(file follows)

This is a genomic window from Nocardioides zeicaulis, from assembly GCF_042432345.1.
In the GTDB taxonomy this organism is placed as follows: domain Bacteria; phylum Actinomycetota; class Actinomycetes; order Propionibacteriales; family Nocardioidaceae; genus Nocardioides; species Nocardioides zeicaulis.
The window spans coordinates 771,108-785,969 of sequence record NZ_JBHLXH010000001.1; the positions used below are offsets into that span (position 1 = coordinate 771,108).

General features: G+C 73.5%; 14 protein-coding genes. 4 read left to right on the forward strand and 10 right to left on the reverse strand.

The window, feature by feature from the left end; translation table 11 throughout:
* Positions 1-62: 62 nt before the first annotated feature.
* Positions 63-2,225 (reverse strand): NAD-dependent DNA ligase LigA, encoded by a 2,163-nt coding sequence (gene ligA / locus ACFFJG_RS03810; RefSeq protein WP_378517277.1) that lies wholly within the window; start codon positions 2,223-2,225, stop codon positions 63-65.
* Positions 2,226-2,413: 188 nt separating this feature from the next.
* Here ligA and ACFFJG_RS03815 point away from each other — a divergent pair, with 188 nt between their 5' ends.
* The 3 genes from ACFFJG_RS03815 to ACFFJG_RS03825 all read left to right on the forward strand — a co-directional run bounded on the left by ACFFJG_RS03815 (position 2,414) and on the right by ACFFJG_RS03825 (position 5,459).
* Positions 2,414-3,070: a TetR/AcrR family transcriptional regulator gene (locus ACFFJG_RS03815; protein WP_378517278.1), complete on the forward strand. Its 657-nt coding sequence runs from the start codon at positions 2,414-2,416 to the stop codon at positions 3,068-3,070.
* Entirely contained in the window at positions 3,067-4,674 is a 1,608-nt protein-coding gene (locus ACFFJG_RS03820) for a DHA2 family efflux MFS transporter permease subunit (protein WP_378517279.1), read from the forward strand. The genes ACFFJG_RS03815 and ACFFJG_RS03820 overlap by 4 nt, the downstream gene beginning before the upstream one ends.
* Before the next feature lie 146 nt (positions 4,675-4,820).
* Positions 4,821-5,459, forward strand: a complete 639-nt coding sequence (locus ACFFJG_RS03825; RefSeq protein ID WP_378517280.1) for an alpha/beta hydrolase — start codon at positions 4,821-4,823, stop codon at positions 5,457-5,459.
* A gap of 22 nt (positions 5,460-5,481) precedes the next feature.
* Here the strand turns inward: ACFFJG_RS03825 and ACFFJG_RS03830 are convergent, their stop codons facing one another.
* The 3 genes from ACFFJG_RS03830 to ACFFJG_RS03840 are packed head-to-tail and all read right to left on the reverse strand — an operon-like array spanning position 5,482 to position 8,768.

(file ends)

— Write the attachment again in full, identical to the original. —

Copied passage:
This is a genomic window from Nocardioides zeicaulis, from assembly GCF_042432345.1.
In the GTDB taxonomy this organism is placed as follows: domain Bacteria; phylum Actinomycetota; class Actinomycetes; order Propionibacteriales; family Nocardioidaceae; genus Nocardioides; species Nocardioides zeicaulis.
The window spans coordinates 771,108-785,969 of sequence record NZ_JBHLXH010000001.1; the positions used below are offsets into that span (position 1 = coordinate 771,108).

General features: G+C 73.5%; 14 protein-coding genes. 4 read left to right on the forward strand and 10 right to left on the reverse strand.

The window, feature by feature from the left end; translation table 11 throughout:
* Positions 1-62: 62 nt before the first annotated feature.
* Positions 63-2,225 (reverse strand): NAD-dependent DNA ligase LigA, encoded by a 2,163-nt coding sequence (gene ligA / locus ACFFJG_RS03810; RefSeq protein WP_378517277.1) that lies wholly within the window; start codon positions 2,223-2,225, stop codon positions 63-65.
* Positions 2,226-2,413: 188 nt separating this feature from the next.
* Here ligA and ACFFJG_RS03815 point away from each other — a divergent pair, with 188 nt between their 5' ends.
* The 3 genes from ACFFJG_RS03815 to ACFFJG_RS03825 all read left to right on the forward strand — a co-directional run bounded on the left by ACFFJG_RS03815 (position 2,414) and on the right by ACFFJG_RS03825 (position 5,459).
* Positions 2,414-3,070: a TetR/AcrR family transcriptional regulator gene (locus ACFFJG_RS03815; protein WP_378517278.1), complete on the forward strand. Its 657-nt coding sequence runs from the start codon at positions 2,414-2,416 to the stop codon at positions 3,068-3,070.
* Entirely contained in the window at positions 3,067-4,674 is a 1,608-nt protein-coding gene (locus ACFFJG_RS03820) for a DHA2 family efflux MFS transporter permease subunit (protein WP_378517279.1), read from the forward strand. The genes ACFFJG_RS03815 and ACFFJG_RS03820 overlap by 4 nt, the downstream gene beginning before the upstream one ends.
* Before the next feature lie 146 nt (positions 4,675-4,820).
* Positions 4,821-5,459, forward strand: a complete 639-nt coding sequence (locus ACFFJG_RS03825; RefSeq protein ID WP_378517280.1) for an alpha/beta hydrolase — start codon at positions 4,821-4,823, stop codon at positions 5,457-5,459.
* A gap of 22 nt (positions 5,460-5,481) precedes the next feature.
* Here the strand turns inward: ACFFJG_RS03825 and ACFFJG_RS03830 are convergent, their stop codons facing one another.
* The 3 genes from ACFFJG_RS03830 to ACFFJG_RS03840 are packed head-to-tail and all read right to left on the reverse strand — an operon-like array spanning position 5,482 to position 8,768.